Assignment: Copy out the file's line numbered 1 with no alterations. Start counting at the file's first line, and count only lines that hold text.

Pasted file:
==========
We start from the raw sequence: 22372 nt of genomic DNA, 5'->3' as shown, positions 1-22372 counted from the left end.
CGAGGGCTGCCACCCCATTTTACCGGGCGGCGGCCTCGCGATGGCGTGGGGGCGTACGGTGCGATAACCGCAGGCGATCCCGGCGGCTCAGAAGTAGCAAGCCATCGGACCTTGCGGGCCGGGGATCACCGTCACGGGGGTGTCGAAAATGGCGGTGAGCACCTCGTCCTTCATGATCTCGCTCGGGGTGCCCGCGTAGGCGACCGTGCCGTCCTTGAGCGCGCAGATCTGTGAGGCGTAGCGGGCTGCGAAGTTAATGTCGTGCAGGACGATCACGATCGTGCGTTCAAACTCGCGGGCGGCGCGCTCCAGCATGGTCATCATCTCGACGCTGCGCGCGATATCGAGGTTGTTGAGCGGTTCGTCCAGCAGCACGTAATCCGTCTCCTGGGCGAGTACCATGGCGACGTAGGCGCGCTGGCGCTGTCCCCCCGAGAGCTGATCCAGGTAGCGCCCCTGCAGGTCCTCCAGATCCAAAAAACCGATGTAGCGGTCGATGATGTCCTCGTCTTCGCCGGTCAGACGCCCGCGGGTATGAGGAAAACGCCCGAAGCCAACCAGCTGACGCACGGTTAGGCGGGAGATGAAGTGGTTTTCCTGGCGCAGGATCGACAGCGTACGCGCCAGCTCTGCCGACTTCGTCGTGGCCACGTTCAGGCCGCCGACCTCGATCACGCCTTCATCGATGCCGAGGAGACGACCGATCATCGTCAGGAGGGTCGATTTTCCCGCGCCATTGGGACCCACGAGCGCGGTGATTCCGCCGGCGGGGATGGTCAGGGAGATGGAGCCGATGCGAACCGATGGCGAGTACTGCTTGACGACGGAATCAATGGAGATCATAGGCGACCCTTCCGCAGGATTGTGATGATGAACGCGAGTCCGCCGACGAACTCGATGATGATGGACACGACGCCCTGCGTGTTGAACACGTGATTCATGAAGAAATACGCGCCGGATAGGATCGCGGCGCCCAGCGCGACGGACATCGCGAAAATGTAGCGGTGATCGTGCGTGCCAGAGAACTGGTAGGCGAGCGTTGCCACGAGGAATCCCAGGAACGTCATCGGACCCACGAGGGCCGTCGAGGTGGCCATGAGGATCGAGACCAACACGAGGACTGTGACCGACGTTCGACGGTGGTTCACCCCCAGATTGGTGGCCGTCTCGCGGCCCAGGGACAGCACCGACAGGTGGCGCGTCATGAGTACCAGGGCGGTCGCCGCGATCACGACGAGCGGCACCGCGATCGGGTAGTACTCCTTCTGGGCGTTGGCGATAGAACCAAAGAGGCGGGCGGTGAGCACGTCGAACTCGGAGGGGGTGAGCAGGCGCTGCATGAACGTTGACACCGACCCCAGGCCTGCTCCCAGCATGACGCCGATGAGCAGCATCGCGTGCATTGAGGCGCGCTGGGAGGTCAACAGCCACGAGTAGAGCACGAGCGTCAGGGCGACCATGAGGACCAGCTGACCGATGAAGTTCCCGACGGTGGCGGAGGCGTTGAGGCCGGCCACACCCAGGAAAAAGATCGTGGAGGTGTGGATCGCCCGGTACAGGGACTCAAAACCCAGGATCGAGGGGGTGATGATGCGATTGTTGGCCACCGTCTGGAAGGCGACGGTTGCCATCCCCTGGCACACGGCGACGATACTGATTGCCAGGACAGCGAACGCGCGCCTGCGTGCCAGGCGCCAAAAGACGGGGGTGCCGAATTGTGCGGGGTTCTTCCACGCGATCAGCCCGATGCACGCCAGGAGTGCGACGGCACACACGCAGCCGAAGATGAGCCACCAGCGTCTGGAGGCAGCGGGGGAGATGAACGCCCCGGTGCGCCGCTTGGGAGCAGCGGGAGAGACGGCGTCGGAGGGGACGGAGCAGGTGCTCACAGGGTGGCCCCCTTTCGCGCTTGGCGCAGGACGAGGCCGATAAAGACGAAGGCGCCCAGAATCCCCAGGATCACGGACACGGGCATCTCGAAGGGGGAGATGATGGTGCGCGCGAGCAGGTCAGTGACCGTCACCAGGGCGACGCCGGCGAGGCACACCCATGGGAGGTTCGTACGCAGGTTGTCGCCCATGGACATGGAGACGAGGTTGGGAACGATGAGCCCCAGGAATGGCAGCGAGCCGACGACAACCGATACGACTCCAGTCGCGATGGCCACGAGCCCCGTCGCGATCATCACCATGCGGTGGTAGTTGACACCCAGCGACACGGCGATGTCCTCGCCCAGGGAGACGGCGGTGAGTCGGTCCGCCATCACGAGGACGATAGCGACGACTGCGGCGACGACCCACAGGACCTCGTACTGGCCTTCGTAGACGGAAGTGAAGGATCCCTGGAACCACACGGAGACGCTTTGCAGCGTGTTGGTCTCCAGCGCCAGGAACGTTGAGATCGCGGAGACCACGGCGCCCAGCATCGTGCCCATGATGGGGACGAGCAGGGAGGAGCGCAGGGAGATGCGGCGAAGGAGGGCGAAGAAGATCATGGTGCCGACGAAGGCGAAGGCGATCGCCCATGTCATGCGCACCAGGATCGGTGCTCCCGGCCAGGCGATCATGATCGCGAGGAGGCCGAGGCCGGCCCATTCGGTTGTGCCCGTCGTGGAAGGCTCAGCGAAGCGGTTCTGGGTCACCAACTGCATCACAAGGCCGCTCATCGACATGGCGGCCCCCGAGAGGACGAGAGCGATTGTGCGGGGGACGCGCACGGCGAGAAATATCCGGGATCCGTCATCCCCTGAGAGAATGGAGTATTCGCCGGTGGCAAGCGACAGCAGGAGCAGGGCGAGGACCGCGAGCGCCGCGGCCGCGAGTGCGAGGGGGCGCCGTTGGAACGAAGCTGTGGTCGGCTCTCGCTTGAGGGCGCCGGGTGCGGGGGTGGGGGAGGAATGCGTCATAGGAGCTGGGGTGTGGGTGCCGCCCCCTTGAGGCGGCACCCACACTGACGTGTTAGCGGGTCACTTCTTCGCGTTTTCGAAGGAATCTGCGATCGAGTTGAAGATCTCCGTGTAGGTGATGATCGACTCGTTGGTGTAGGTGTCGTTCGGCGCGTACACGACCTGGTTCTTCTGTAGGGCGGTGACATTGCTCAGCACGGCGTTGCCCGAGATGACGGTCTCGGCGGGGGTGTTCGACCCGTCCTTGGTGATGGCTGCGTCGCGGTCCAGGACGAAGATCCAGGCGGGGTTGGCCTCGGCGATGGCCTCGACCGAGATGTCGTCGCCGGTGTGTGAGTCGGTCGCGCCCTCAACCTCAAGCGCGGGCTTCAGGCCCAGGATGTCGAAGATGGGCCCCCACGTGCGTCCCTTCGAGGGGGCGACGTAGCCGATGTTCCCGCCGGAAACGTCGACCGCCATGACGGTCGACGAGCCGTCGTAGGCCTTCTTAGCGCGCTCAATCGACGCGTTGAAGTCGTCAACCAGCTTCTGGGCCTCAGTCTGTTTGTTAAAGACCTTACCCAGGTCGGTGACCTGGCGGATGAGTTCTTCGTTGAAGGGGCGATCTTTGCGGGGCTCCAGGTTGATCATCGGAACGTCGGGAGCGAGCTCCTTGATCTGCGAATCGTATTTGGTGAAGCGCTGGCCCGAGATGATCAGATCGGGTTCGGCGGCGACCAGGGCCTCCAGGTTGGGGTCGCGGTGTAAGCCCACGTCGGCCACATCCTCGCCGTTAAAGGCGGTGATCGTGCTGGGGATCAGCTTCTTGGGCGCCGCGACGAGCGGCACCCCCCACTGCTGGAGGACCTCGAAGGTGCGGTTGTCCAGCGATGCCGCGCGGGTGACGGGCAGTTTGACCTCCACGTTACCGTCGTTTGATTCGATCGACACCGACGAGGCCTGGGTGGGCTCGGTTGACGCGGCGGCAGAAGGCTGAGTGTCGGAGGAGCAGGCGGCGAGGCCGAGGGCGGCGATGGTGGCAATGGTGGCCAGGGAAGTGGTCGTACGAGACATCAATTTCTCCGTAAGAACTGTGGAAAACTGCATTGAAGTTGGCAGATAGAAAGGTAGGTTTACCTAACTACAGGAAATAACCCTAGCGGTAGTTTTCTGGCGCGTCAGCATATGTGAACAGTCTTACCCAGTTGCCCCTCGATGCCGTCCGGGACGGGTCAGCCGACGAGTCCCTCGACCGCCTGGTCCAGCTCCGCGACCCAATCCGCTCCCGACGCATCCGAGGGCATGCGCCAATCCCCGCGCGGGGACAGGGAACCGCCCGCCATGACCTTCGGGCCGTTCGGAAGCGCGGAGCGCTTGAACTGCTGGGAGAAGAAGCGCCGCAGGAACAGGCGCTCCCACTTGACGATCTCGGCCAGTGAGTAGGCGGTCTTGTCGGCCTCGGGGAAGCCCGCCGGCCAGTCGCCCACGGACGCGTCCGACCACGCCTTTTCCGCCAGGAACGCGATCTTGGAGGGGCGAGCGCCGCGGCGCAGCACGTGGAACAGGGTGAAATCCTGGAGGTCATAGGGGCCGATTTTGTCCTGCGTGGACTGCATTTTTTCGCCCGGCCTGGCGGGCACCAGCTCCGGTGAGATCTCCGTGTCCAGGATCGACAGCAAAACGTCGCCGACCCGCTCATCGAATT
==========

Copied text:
We start from the raw sequence: 22372 nt of genomic DNA, 5'->3' as shown, positions 1-22372 counted from the left end.